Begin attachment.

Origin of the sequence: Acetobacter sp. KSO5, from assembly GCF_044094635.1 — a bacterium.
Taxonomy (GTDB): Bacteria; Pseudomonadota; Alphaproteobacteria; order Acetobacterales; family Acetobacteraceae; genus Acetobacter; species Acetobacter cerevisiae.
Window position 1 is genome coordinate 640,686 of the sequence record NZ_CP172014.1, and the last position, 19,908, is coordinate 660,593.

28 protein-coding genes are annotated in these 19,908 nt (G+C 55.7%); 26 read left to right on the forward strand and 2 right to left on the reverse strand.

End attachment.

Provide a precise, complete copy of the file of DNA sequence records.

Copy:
Origin of the sequence: Acetobacter sp. KSO5, from assembly GCF_044094635.1 — a bacterium.
Taxonomy (GTDB): Bacteria; Pseudomonadota; Alphaproteobacteria; order Acetobacterales; family Acetobacteraceae; genus Acetobacter; species Acetobacter cerevisiae.
Window position 1 is genome coordinate 640,686 of the sequence record NZ_CP172014.1, and the last position, 19,908, is coordinate 660,593.

28 protein-coding genes are annotated in these 19,908 nt (G+C 55.7%); 26 read left to right on the forward strand and 2 right to left on the reverse strand.